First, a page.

Redup. of haʻa; low, lowly, minimum, humble, degraded, meek, unpretentious, modest, unassuming, unobtrusive; lowness, humility.

Pukui, Mary Kawena, Hawaiian dictionary : Hawaiian-English, English-Hawaiian 


Stephen R. Covey once observed, “The biggest communication problem is we do not listen to understand. We listen to reply.” Accordingly, Aunty Pilahi Paki and Pono advised we practice haʻahaʻa and empty ourselves of thoughts, ego and judgement when listening to someone. Conversely, if we take the words spoken to us, filter it through our own experiences and opinions, we will fail to completely understand that person’s perspective. For example, imagine someone is telling you about an awful restaurant experience. As they speak, you might be thinking about the last time you were at that restaurant or how you had a similar experience. Yet, their experience is completely their own. It’s influenced by multiple factors such as their sensitivity to salt, their unique taste buds (did you know that some people are genetically predisposed to dislike dark chocolate and other bitter foods?), how their day went, how their server’s day went, food traditions they experienced growing up, etc. That’s why Yelp reviews can vary so greatly for the same restaurant. So instead, empty yourself of personal thoughts then listen. Ask questions to clarify your understanding. Check to ensure you understood.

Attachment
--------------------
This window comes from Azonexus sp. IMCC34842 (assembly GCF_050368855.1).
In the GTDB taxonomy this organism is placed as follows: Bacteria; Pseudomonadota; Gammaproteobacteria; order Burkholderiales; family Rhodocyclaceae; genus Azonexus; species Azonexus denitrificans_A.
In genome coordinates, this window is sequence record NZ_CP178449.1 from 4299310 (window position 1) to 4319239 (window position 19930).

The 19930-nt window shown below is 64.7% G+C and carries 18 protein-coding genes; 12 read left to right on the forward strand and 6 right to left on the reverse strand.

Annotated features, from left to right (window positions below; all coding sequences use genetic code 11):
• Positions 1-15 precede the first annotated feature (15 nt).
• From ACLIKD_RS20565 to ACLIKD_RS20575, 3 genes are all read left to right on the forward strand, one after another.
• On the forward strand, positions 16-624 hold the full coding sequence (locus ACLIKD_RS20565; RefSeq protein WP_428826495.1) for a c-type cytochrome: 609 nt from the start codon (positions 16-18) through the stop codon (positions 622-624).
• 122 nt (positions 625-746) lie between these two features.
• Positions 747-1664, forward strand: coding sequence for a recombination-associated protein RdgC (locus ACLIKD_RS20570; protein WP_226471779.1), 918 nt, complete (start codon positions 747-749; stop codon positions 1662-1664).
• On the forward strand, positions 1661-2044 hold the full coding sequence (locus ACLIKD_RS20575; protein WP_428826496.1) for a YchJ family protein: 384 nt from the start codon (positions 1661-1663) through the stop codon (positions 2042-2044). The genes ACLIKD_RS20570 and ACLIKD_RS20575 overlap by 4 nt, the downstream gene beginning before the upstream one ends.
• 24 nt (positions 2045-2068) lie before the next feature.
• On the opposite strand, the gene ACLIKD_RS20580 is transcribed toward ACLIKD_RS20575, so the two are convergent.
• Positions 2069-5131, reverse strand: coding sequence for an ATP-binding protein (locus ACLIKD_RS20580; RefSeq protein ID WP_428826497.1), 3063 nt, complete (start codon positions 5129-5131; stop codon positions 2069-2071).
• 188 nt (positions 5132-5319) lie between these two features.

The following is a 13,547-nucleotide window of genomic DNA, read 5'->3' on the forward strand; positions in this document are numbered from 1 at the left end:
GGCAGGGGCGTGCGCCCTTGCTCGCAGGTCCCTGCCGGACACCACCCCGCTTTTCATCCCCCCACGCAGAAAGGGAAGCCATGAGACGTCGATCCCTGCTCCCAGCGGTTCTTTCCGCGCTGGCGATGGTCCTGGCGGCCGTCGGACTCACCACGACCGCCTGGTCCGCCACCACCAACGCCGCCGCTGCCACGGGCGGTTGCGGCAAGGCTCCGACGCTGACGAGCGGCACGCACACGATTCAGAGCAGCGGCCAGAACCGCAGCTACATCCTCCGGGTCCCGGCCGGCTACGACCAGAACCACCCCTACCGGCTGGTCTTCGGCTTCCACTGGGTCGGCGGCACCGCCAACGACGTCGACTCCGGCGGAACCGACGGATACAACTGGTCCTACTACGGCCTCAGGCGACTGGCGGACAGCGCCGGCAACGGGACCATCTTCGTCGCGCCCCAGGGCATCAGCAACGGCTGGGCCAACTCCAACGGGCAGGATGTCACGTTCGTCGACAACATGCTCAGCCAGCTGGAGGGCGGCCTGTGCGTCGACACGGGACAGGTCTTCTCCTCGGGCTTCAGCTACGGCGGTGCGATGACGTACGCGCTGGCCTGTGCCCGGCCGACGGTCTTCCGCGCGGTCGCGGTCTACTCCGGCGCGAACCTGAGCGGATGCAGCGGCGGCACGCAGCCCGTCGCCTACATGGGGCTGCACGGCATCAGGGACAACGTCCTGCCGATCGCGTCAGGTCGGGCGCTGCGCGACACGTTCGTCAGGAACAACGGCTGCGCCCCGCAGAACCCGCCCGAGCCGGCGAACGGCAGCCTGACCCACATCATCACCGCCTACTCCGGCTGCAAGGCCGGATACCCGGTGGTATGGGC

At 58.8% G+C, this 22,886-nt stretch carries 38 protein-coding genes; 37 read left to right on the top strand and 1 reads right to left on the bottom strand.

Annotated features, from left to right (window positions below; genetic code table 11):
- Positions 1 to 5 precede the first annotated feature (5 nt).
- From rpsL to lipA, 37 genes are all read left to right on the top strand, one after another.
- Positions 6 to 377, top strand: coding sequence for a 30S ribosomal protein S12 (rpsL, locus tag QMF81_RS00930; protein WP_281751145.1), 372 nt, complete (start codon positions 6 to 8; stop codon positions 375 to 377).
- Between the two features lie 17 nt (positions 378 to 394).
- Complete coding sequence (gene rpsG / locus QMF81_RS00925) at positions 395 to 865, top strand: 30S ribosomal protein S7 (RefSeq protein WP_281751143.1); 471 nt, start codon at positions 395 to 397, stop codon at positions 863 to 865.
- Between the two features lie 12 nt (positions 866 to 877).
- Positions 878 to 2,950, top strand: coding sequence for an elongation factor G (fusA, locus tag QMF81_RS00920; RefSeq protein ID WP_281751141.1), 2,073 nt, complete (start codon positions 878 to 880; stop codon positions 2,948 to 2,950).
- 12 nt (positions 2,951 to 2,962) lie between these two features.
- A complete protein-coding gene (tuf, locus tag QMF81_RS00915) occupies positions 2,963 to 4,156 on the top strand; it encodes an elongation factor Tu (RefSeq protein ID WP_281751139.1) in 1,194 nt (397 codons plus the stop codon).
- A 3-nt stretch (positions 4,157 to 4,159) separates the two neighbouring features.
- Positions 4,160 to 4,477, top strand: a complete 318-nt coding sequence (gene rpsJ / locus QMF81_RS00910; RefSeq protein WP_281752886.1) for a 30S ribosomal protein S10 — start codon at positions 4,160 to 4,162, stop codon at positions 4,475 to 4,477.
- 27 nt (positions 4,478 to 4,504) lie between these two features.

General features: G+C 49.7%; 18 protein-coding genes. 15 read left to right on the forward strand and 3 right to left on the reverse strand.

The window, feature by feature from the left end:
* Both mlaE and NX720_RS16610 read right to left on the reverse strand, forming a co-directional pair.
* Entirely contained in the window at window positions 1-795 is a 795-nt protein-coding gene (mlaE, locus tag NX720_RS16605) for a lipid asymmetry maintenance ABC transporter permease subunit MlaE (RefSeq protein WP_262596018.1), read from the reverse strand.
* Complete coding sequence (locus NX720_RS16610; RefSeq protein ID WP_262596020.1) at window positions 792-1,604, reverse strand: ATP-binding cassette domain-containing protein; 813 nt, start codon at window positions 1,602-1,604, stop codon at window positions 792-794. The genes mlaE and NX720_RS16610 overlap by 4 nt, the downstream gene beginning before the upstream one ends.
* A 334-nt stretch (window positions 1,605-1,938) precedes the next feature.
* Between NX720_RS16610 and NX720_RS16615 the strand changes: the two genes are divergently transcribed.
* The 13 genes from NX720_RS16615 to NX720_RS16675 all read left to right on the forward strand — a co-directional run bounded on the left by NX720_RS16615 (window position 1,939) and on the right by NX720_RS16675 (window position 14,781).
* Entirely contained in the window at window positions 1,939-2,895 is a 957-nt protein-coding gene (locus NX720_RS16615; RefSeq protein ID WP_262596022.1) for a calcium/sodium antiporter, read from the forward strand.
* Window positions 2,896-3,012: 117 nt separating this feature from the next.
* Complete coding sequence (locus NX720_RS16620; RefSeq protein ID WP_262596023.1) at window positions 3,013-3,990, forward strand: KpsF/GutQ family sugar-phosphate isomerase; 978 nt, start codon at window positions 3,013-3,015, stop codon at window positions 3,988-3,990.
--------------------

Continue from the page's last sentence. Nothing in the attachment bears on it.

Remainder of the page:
When a visiting team comes to a school for the purpose of accreditation, it’s too easy for the team to listen to reply by bringing in their own educational background; see things as if they were a teacher or administrator in that school. Having served with the WASC Accreditation Commission for more than 20 years, I’ve heard too often, “Back at my school…” or “If I were you…”. Admittedly, when I first started serving on visiting teams, I was guilty of filtering my observations through my experiences as a teacher and how we did things at Kailua High School. 

Gratefully, the team that visited us last week, led by Deborah Hofreiter, a retired administrator from California, conducted the visit with haʻahaʻa. She reminded her team, “We are here to learn about Kāneʻohe” and not to insert what they think is going on. When the self-assessment we submitted to them lacked clarity, the team interviewed people. They listened until they understood.